On November 13, Nicholas Roe will be giving a lecture at the University of Nottingham, sponsored by the Centre for Byron Studies and the School of English Studies at the University, on "Lord Byron, Leigh Hunt and Some Contemporaries, 1816." The flyer below contains further details, but note that anyone who is planning to attend is asked to RSVP as soon as possible to email@example.com .
Today is anniversary of Keats's birth, so we thought we'd use the opportunity to direct attention to some materials on the Web from the British Library exhibit of a few years back:
Besides a few facsimiles and mini-essays, you'll find audio files (in Real Audio format) including a brief clip of the song of the European nightingale.
This afternoon we received the following note from a member of the cast of an upcoming theatrical production in New York: a staging of Robert Southey’s famous (and famously-pirated) 1817 drama about the leader of the Peasants' Rebellion of 1381, Wat Tyler.
I wanted you know about a great theatrical matinee in New York City on Sunday afternoon, November 16, titled "Ethics Is A Living Thing!" This dramatic presentation on Robert Southey's Wat Tyler includes a performance of the play in its entirety, and stirring discussion of its history and meaning for people today.
The matinee is based on a 1970 lecture given by Eli Siegel, founder of the philosophy, Aesthetic Realism. It will take place at the Aesthetic Realism Foundation--a not-for-profit educational foundation in the SoHo section of New York.
I want you to know too that the presentation includes Eli Siegel's new, tremendously kind comprehension of Robert Southey—about the torment he had, including about the publication of Wat Tyler.
Here is a link to an online flyer for the event in PDF format--I thought you might like to post the link on your site, so readers could know about it:
A recent poll conducted by the British Poetry Society (according to a story we noticed in The Telegraph for October 11) has named Keats House in Hampstead the "top poetry landmark" in Great Britain. The poll was conducted as part of the general festivities commemorating the tenth annual National Poetry Day.
(Thanks to Wordsworth's famous sonnet, another London site, Westminster Bridge, was voted the second favorite poetic landmark.)
Romantic Circles is happy to announce the publication of a redesigned and updated Publications page. At the heart of the page is a new Romantic Circles Bibliography, which offers tables of contents from selected Romanticism journals and, more important, annual listings of books likely to be of interest to Romanticists. The RCB is intended as a "browser's bibliography." While it does (or soon will) offer a limited search capability, it is not intended to compete with or replace the more robust research databases that are available from most university libraries. Instead, the RCB offers a convenient listing of recent books, complete (where possible) with links to publishers’ Websites and to online reviews--either on Romantic Circles itself or elsewhere on the web.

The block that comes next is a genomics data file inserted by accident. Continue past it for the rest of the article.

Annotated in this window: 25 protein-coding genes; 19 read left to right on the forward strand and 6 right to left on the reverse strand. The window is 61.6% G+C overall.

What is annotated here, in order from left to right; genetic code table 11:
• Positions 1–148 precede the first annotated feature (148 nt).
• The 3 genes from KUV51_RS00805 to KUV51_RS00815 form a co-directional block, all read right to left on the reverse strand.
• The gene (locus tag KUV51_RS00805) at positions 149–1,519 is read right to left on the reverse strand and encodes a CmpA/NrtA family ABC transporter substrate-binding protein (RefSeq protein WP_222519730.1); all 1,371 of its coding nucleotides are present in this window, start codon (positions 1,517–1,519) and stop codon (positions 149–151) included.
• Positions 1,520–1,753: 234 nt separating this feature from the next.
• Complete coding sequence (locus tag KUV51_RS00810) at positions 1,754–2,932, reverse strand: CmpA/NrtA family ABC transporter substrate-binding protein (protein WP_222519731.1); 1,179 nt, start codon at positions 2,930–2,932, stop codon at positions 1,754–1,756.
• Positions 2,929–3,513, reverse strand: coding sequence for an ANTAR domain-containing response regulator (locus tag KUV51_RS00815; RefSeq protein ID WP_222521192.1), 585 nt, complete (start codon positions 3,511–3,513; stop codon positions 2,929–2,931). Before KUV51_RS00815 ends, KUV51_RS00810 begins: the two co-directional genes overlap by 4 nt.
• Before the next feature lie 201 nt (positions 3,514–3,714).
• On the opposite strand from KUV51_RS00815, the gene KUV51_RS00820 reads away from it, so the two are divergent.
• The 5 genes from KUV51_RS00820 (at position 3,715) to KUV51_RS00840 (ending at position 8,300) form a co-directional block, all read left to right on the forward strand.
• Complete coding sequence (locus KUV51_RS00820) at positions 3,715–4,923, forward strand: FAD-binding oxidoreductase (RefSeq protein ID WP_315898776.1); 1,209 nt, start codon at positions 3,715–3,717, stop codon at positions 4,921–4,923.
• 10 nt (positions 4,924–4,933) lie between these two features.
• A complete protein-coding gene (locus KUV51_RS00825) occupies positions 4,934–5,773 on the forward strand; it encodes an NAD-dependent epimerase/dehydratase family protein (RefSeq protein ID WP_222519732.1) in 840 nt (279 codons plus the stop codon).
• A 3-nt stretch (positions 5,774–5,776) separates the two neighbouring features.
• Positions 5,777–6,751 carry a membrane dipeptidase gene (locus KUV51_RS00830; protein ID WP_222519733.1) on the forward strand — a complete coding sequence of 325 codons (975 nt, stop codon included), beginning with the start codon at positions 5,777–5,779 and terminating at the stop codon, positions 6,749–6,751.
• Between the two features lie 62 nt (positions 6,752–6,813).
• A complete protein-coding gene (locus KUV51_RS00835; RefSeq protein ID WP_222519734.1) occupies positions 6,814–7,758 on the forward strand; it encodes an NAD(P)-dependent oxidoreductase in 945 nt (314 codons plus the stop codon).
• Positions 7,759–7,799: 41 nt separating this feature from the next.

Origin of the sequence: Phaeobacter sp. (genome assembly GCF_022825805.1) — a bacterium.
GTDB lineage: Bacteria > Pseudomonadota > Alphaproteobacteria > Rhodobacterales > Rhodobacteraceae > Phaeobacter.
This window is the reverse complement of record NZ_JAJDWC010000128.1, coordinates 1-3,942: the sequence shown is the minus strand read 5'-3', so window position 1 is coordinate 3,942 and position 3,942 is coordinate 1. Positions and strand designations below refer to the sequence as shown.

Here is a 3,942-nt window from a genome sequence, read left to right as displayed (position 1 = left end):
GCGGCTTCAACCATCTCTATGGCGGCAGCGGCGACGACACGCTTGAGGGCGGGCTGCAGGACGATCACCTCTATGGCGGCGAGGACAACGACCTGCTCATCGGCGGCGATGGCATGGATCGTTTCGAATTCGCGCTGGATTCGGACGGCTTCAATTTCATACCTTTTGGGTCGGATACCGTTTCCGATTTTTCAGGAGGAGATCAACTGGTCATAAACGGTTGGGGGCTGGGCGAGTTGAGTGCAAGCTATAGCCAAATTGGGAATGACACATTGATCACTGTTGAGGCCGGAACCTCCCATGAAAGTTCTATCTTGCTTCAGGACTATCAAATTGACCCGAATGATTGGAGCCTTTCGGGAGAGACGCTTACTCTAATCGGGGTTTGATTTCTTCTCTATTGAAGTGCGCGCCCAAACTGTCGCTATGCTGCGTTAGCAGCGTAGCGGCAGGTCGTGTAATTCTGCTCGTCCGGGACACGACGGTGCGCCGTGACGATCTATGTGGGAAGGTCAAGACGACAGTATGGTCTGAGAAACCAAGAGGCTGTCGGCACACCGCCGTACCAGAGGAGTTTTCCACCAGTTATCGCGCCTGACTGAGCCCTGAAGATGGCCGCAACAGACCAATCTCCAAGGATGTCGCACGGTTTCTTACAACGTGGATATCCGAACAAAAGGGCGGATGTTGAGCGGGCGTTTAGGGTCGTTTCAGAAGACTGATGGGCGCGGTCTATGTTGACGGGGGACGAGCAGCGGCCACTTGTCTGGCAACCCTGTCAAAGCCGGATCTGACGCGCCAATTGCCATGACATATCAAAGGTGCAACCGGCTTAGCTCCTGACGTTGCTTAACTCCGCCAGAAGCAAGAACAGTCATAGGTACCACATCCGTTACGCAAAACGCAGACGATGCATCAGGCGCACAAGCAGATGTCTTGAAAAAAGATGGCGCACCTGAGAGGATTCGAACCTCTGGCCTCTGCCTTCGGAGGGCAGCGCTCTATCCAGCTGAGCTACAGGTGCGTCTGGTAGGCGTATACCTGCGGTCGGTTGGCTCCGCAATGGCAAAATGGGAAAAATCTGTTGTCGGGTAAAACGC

A note about the principles of selection: It is, as students of the period well know, impossible to define with any precision exactly what books might be relevant to the study of Romanticism. The book lists provided in this first edition of the RCB are the result of various library, publisher, and database searches on the key persons and historical topics that are most central to the study of British Romantic-period writing. Inevitably, important books will be omitted from such a list. Readers who are aware of books that should be included are invited to click the "Make Submission" button at the top of each book listing page. The editor will compile such submissions and include them in quarterly updates of the RCB. In theory, the RCB will develop by this process as a kind of reading list attuned specifically to the needs and interests of the Romantic Circles community.
The URL for the new Romantic Circles Publications page is
Questions, complaints, and comments can be addressed me at firstname.lastname@example.org.
Orrin Wang, Editor of the Romantic Circles Praxis series, which publishes peer-reviewed collections of original critical essays, writes with this preview of some volumes we can expect in the near future.
One of the most exciting sessions at the 2003 NASSR conference at Fordham in NYC was "Romantic Libraries," with papers by Ina Ferris, Heather Jackson, and Deirdre Lynch. I'm delighted to feature that session as a forthcoming volume on Romantic Circles Praxis, not simply because of the high quality of the essays (though there is that!) but also because it seems quite appropriate in this day and age to present the study of bibliomania in electronic form.
Two other RCP volumes coming out this year also deal with the mixing, or combining, of media. Ron Broglio is editing a volume on digital studies of Blake, which explores the possibilities generated by studying Blake in this medium, as well as how much the art and textual forms of Blake encourage such a method. And Gillen D'Arcy Wood is editing a volume for us on Romanticism and opera, which not only looks at opera during the Romantic era, but also considers how much Romantic writing is an operatic experience.